Sunday, May 13, 2018

So, if this family does raise the money, will the NHS

forbid them to go?  Or will it be "We said 'amputation', and that's what you're getting."


Dan said...

This issue isn't even debateabla. In the US we ROUTINELY successfully treat
this condition. The UK NHS decision to amputate is based SOLELY on the issue
of COSTS. It will cost many times the $$$ to save this child's leg than to
hack it off. And in FORMERLY 'Great' Britain ALL that matters in regards to
healthcare decisions is "WHAT DOES IT COST".

markm said...

The NHS does normally allow its subjects to travel abroad and seek better treatment if they pay for it, and occasionally will even pay for treatments not available in Blighty, assuming the patient doesn't get too sick to travel before the paperwork comes through... Since this girl isn't in a hospital and is medically fit to travel, there should be no problem in leaving.

The issue with that dying kid was that bureaucratic "logic" reached full insanity. First, he was admitted to a hospital, and so needed a release from the hospital. (Taking a kid from the hospital without this release is considered child abuse - sometimes it is also considered this in the USA, but FGB seems to have removed this decision from a judge and given it to a clerk.) And he was "too sick to travel" - the risk of dying before reaching another hospital was rather higher than the NHS could endorse. Too sick to travel is a real thing - I learned that in a small northern Michigan town where the hospital would send most serious cases to a city 200 miles away, but first they had to get them well enough to travel... The insanity is when the regulation makes no exception for someone who was going to die for sure if he didn't travel.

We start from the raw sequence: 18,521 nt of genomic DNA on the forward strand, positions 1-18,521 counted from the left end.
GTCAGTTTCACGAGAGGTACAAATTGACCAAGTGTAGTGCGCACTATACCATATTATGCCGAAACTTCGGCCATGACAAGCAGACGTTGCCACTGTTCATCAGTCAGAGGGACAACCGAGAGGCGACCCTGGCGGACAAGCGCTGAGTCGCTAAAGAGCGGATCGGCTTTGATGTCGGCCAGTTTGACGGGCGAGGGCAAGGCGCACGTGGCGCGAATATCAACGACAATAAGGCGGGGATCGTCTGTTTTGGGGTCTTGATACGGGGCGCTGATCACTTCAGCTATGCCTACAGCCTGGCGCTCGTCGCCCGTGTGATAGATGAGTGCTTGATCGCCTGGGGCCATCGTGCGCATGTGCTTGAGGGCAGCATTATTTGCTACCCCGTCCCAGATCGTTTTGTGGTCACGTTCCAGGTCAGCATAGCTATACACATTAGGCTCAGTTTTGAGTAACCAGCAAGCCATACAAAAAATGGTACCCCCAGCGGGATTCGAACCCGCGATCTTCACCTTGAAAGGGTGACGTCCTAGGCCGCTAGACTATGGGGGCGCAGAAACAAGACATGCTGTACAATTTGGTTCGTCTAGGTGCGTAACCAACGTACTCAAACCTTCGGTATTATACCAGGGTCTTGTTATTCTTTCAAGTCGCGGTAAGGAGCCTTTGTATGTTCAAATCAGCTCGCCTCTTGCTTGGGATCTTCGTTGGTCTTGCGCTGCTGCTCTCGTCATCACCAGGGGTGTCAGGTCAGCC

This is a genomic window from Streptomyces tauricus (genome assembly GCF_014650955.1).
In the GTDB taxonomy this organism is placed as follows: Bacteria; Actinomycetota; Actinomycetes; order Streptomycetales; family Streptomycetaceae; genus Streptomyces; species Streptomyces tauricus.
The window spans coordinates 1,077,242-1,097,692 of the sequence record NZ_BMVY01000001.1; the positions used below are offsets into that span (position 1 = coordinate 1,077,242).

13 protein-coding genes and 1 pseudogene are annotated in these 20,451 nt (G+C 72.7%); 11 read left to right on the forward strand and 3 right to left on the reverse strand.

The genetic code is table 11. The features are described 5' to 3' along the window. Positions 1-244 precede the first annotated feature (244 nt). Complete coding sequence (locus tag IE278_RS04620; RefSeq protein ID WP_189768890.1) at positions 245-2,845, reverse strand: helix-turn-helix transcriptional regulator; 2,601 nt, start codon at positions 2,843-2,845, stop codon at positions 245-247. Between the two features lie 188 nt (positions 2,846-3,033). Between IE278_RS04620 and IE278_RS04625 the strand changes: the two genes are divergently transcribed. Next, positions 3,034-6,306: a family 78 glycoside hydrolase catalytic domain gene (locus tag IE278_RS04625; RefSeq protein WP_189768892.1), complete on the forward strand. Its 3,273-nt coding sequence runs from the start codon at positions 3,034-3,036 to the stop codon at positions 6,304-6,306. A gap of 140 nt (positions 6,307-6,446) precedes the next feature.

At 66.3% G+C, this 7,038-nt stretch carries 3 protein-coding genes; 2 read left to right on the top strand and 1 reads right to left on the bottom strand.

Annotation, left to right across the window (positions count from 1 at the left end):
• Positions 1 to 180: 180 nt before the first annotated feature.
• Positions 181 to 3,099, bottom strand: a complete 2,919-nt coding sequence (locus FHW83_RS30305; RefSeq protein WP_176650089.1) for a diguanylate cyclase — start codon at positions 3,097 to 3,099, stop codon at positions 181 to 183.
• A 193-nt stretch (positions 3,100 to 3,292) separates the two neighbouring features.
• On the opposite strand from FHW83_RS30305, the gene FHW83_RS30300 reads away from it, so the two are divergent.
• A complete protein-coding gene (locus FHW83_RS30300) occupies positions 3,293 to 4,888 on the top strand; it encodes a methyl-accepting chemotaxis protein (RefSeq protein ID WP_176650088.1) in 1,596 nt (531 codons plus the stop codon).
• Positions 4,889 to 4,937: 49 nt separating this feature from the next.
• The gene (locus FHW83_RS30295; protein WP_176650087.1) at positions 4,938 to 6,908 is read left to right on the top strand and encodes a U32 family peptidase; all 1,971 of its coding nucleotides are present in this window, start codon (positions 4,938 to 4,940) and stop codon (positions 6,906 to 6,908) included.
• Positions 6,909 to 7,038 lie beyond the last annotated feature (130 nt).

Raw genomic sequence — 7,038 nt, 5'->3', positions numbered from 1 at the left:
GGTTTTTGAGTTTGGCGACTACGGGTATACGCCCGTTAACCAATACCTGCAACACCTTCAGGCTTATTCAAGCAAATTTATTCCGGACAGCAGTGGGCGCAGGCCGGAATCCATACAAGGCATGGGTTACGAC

And the NHS did have a treatment for this kid - conventional radiotherapy, but his parents thought the side effects were too severe. (I don't know what the NHS regulations are about "too sick to treat".) What they wanted was proton-beam radiotherapy; this ionized beam can be focused and steered by magnets or electric fields, so I guess it achieves better precision and kills off less healthy tissue. The kid was very likely to die in any case, but that doesn't mean the proton therapy wasn't worth a try. Most times a doctor tells you that an outcome is certain, he's full of shit.

markm said...

The other odd thing is that someone paid quite a lot for three British physicians to travel to the USA and learn the limb-lengthening procedure, but then they decided not to use that training. "We don't have enough cases to stay proficient" is a legitimate and not uncommon reason for not doing a procedure locally, but couldn't they have determined this up front? I suspect that to pay or this junket, several procedures that are routine even for NHS - like knee replacements and cancer diagnostic tests - were delayed for months. You save so much money when the patient dies while on the waiting list...